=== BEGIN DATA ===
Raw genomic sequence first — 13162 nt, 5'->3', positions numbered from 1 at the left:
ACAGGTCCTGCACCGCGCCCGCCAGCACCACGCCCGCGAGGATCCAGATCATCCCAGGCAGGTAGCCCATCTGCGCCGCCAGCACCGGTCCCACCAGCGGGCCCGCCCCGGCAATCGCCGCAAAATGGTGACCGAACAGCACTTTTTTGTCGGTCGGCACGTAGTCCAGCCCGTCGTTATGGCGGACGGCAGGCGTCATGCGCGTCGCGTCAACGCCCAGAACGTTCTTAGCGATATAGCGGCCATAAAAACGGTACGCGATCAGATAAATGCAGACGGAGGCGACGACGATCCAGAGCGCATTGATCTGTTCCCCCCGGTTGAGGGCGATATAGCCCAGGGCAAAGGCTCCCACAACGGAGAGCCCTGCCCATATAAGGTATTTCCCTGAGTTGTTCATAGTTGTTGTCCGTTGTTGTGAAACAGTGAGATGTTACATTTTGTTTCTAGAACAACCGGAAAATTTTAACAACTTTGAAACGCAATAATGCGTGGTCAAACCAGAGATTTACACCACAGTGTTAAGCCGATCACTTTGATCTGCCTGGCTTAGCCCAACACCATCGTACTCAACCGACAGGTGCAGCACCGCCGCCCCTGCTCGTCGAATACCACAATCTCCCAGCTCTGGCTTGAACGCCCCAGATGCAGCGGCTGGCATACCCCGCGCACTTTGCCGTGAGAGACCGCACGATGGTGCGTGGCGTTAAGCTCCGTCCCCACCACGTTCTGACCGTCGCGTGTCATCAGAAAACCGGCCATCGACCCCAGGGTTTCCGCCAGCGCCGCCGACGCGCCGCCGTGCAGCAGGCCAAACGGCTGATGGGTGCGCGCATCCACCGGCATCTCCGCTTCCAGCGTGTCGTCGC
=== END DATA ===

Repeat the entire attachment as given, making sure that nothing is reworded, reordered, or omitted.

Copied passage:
Raw genomic sequence first — 13162 nt, 5'->3', positions numbered from 1 at the left:
ACAGGTCCTGCACCGCGCCCGCCAGCACCACGCCCGCGAGGATCCAGATCATCCCAGGCAGGTAGCCCATCTGCGCCGCCAGCACCGGTCCCACCAGCGGGCCCGCCCCGGCAATCGCCGCAAAATGGTGACCGAACAGCACTTTTTTGTCGGTCGGCACGTAGTCCAGCCCGTCGTTATGGCGGACGGCAGGCGTCATGCGCGTCGCGTCAACGCCCAGAACGTTCTTAGCGATATAGCGGCCATAAAAACGGTACGCGATCAGATAAATGCAGACGGAGGCGACGACGATCCAGAGCGCATTGATCTGTTCCCCCCGGTTGAGGGCGATATAGCCCAGGGCAAAGGCTCCCACAACGGAGAGCCCTGCCCATATAAGGTATTTCCCTGAGTTGTTCATAGTTGTTGTCCGTTGTTGTGAAACAGTGAGATGTTACATTTTGTTTCTAGAACAACCGGAAAATTTTAACAACTTTGAAACGCAATAATGCGTGGTCAAACCAGAGATTTACACCACAGTGTTAAGCCGATCACTTTGATCTGCCTGGCTTAGCCCAACACCATCGTACTCAACCGACAGGTGCAGCACCGCCGCCCCTGCTCGTCGAATACCACAATCTCCCAGCTCTGGCTTGAACGCCCCAGATGCAGCGGCTGGCATACCCCGCGCACTTTGCCGTGAGAGACCGCACGATGGTGCGTGGCGTTAAGCTCCGTCCCCACCACGTTCTGACCGTCGCGTGTCATCAGAAAACCGGCCATCGACCCCAGGGTTTCCGCCAGCGCCGCCGACGCGCCGCCGTGCAGCAGGCCAAACGGCTGATGGGTGCGCGCATCCACCGGCATCTCCGCTTCCAGCGTGTCGTCGC